I was really surprised by this show.  While the animation doesn’t really hold up to the quality of Disney’s older shows, specifically those that were part of the Disney Afternoon that I grew up with in the 90s, the rest of the show is surprisingly solid.  The plots, while simple and equationistic, are entertaining and well executed.  The jokes are actually funny, and the show isn’t afraid to mock the fact that it adheres to a very set equation.  The humor itself is based on the more classical concept of situational and visual irony rather than the more common case of modern cartoons relying on shock humor, cheap sight gags, and flat out being gross.  The whole package is very reminiscent of the cartoons I watched when I was a kid, so when the boys started watching it, I became an enthusiastic third viewer.

The basic equation of the show involves 2 threads.  The first is with the two step-brothers, Phineas and Ferb, who create some kind of extraordinary contraption each day to keep themselves busy during their summer vacation.  These contraptions range from a giant, city-sized super-roller coaster, to an interstellar space ship, to a pair of robotic transforming tree-houses that do battle.  Most of these threads also have the sub-plot of their sister, Candace, trying to get the two boys in trouble by exposing the invention to their mother.  These attempts invariably fail when some deus ex machina comes along at the last second and makes the invention inexplicably disappear before their mother can see it.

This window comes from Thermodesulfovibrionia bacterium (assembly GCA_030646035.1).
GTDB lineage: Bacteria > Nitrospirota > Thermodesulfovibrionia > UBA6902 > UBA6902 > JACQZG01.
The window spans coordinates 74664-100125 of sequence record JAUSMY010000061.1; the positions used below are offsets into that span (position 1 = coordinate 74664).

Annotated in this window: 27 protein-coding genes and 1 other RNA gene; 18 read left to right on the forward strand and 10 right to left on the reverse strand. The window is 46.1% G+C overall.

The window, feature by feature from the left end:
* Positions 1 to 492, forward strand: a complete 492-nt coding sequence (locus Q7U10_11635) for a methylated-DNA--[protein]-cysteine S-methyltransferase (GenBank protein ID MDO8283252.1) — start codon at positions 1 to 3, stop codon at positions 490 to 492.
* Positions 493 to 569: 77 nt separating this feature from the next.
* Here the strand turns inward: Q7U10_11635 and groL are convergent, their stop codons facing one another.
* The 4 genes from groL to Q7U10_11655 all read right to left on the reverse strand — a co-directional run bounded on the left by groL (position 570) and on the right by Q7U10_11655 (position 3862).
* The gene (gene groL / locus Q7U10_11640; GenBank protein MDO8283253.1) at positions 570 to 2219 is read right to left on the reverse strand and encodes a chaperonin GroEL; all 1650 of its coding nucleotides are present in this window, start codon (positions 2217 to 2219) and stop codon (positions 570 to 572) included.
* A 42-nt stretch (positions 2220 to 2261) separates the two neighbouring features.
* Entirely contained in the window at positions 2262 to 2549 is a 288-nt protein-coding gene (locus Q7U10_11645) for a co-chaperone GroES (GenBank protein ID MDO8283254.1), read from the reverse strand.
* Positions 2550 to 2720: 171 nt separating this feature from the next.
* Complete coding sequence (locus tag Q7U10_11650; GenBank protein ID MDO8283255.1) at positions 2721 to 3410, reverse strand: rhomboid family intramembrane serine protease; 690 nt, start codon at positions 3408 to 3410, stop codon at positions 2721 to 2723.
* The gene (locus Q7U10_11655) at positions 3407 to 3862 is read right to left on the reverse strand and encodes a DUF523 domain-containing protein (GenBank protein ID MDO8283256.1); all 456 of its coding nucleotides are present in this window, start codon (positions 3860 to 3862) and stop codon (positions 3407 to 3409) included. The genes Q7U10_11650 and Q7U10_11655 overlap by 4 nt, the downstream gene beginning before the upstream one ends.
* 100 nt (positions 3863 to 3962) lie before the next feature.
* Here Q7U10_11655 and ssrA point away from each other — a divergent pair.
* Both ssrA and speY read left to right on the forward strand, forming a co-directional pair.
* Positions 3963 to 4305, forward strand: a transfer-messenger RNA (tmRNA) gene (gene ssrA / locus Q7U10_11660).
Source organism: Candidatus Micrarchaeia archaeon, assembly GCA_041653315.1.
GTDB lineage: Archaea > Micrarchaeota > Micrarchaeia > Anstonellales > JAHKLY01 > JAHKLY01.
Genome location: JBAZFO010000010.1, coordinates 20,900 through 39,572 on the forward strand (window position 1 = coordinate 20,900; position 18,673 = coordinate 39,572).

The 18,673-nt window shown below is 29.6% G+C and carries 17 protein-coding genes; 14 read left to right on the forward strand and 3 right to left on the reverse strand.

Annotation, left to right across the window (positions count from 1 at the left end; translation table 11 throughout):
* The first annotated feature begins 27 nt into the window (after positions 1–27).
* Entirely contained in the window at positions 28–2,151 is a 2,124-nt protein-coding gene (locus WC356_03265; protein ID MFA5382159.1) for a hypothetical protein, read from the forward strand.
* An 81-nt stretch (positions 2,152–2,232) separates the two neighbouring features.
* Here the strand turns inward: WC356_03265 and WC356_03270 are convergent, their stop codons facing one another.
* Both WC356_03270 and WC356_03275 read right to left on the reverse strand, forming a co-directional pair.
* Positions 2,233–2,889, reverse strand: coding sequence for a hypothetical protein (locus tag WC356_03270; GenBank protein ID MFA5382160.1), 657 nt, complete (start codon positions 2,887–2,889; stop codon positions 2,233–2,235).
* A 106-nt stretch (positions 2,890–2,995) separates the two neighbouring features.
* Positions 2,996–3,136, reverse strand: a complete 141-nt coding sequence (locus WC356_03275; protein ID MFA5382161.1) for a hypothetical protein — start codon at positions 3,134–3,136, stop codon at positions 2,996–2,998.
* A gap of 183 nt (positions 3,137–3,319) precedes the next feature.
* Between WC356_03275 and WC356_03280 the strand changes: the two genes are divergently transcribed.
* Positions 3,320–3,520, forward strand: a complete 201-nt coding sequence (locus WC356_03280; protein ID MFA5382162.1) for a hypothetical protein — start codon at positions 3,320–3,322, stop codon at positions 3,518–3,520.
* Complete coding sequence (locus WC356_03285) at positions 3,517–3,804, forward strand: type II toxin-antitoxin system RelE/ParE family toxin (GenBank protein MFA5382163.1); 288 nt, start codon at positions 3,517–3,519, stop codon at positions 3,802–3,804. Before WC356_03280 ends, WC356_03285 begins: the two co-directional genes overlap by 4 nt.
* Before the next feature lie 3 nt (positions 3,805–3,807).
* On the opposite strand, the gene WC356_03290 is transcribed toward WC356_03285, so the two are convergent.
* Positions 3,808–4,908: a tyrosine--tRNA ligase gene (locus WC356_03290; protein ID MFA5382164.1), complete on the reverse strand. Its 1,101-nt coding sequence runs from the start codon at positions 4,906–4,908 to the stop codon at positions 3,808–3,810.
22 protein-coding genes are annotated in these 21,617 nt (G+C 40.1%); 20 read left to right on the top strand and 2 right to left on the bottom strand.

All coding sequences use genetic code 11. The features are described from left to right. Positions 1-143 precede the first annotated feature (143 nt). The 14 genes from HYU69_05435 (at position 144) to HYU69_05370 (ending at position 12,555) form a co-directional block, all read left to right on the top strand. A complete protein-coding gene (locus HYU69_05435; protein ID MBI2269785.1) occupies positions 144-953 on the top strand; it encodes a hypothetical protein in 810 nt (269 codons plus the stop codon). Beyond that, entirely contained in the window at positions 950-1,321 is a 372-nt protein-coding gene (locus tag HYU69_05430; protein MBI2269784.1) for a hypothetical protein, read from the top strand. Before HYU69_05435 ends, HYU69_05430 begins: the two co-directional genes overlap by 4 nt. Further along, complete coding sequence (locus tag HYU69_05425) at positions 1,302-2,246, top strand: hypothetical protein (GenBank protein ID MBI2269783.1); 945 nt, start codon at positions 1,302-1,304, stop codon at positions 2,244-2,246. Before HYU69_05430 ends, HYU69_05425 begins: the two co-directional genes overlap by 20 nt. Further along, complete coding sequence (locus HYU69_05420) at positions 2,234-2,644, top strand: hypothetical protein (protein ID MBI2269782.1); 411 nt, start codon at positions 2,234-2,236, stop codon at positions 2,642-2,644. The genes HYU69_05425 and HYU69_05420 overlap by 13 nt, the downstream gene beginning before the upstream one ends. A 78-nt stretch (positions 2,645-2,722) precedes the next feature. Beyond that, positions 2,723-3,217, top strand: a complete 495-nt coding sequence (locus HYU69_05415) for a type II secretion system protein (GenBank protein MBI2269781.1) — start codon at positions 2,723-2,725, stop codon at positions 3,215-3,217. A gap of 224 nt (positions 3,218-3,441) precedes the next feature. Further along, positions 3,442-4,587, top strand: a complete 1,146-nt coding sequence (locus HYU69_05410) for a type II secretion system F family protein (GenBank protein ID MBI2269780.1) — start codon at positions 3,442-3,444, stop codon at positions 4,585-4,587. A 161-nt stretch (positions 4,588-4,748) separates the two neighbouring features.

The second thread is with their pet platypus, Perry, who lives a double-life as a secret agent named Agent P.  His threads involve thwarting the plans of pseudo-evil Doctor Hans Doofenschmirtz to take over the Tri-State area with often ridiculous inventions.  These inventions invariably are named with the suffix of -inator.

That’s pretty much the far-above gist of the whole thing.  If you’ve got Netflix, I recommend giving it a look.  They have the first three seasons and the movie there.  It might also help explain some of the sub-characters that you’ll be seeing in this riff.

Now, on to the Riffstravoganza!  Phineas and Ferb is pretty popular, and deservedly so, but popularity always comes with heaps of terrible fanfiction, and Phineas and Ferb is no exception to this rule.  The thing I noticed about their fanfiction, however, is that a lot of it is pretty short.  Fair enough, most of the episodes in the show are actually divided into 2 mini-episodes each lasting about 10 minutes, so it’s likely that if you wrote your fic as one of those 10-minute segments you could keep it brief.

But not as brief as a lot of these fics.  The number of fics that come in below 500 words is staggering.  I’ve never seen anything like this before.  So, I gathered five of the worst, super-short fics to feature here in a one-shot Riffstravoganza!  I’m going to stop using that word any moment now.  Probably.

So let’s get cracking!